High Street Wants Cuts to Business Rates and a New Online Sales Tax
High Street Wants Cuts to Business Rates and a New Online Sales Tax

BUSINESS TAX

A cut to business rates of 20 percent and a new sales tax on online sales set at 2 percent is being proposed by leading figures in High Street retail.

Leading the charge is Alan Stewart, the finance chief of the UK's largest supermarket chain Tesco, who is rallying together other High Street retailers including rivals such as Co-op.

Tesco is currently going through cost issues and has already made thousands of staff redundant in attempts to curb the losses. One such way to gain traction is through removing a competitive advantage, as well as an overhead in the form of business rates.

Companies such as Amazon, even though online based, still have giant warehouses to service their customer bases. These warehouses will still attract business rates, albeit at much lower rates than those paid by High Street retailers. The main reason is that Amazon will locate warehouses on outskirts or rural areas where rental prices will naturally be lower. Business rates are based on the rental value so that is an advantage for the online sellers.

The consensus about the death of the High Street has narrowed on to business rates in recent times. Just last December, the founder of Sports Direct, Mike Ashley, spoke in front of a government committee about cutting business rates. His proposal was far harsher on online retailers and delivered using stronger words. Ashley proposed a blanket sales tax of 20 percent on online sales.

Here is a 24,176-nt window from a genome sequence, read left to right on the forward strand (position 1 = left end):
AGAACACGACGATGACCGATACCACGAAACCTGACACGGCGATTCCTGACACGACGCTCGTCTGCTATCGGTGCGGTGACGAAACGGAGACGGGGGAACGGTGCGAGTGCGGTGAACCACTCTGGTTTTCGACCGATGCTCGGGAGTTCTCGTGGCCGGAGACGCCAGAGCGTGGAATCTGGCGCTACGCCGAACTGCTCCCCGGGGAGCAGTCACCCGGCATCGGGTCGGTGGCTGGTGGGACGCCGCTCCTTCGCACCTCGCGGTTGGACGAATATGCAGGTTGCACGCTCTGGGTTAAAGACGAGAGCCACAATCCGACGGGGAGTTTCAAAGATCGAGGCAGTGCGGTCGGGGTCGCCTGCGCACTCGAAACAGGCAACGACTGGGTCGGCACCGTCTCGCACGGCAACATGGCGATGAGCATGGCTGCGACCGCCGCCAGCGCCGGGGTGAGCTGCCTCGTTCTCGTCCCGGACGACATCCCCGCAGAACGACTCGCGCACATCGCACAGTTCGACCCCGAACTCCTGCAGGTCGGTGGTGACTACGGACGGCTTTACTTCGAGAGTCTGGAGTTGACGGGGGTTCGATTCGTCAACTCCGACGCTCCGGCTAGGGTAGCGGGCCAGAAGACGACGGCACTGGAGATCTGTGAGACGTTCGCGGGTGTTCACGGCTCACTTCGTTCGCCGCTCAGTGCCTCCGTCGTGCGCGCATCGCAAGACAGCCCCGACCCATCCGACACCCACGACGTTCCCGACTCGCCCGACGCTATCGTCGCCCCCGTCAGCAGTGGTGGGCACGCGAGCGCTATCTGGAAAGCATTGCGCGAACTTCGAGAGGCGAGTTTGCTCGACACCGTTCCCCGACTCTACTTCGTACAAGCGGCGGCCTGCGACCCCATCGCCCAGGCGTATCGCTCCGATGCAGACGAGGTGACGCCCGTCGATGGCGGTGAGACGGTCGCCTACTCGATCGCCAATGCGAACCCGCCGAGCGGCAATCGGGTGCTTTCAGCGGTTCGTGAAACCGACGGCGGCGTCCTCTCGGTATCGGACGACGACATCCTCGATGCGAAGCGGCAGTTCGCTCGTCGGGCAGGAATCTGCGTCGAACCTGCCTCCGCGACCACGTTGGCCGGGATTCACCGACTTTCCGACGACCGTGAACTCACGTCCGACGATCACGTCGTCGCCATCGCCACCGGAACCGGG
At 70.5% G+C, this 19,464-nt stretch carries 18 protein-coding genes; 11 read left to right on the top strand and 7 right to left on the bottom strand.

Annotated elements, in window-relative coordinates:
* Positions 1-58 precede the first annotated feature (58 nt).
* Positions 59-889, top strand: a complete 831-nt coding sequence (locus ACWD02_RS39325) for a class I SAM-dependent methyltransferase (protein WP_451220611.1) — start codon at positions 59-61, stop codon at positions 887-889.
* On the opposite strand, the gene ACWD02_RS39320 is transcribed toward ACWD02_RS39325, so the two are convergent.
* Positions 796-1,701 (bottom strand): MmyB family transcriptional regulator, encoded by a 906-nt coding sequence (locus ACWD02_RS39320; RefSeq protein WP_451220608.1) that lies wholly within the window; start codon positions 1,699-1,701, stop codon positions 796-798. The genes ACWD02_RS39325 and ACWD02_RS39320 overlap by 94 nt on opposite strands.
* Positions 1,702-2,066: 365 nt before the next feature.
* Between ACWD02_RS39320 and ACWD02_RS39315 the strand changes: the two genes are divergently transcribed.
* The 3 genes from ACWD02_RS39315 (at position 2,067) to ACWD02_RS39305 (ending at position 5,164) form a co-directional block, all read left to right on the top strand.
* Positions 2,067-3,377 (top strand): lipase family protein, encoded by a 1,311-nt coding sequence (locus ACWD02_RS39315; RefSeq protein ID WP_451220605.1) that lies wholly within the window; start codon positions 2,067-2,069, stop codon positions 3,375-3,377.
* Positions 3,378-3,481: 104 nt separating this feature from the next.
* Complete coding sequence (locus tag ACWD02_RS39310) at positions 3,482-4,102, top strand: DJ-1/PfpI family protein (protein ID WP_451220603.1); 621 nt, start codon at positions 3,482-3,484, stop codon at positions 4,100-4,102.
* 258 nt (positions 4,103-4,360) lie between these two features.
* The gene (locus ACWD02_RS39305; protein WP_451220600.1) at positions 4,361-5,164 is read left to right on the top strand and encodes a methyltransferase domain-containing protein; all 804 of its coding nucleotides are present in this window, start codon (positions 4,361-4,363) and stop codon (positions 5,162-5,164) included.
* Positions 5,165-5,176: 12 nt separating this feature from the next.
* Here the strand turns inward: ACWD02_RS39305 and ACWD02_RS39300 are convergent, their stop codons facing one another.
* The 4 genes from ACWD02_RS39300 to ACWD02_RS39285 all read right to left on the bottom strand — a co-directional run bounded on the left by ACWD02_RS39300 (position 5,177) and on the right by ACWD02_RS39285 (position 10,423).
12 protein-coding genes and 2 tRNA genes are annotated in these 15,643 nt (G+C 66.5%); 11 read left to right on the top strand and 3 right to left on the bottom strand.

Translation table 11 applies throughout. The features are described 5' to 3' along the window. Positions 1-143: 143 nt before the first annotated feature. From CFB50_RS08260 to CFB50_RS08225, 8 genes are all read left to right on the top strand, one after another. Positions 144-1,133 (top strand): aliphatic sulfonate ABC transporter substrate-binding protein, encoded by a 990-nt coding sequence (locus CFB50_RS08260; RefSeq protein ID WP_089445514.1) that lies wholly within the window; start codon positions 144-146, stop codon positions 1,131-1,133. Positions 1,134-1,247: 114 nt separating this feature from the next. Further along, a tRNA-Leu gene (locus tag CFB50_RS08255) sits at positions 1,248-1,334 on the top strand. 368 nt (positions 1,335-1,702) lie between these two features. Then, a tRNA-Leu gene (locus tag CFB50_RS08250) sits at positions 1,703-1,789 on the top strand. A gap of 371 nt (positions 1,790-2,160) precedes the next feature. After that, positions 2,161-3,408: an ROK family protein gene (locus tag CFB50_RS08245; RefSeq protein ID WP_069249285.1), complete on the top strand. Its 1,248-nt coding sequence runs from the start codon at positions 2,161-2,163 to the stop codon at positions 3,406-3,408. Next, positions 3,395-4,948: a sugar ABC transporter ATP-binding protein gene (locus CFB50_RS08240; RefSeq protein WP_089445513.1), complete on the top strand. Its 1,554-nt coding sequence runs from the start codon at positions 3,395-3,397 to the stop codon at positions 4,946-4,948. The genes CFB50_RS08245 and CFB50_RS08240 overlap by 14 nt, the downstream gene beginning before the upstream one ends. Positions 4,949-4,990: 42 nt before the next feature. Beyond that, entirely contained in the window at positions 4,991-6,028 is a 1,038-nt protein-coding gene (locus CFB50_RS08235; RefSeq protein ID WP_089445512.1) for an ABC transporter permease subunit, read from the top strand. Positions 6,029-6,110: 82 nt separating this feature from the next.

Revo, a professional body for retailers, is backing the move to reform business rates and is liaising with the Sajid Javid, the recently appointed Chancellor.

The British Retail Consortium too has backed part of the proposals to cut business rates but however they have rejected any moves to insert an online sales tax in its place.

An online sales tax would impede efforts by retailers who, though late to the party, are already attempting to modernise their businesses and move into online sales. If business rates were cut and an online sales tax introduced, these retailers would have ended up being hit twice. Once on the way out of the high street, and once on the way into online sales.

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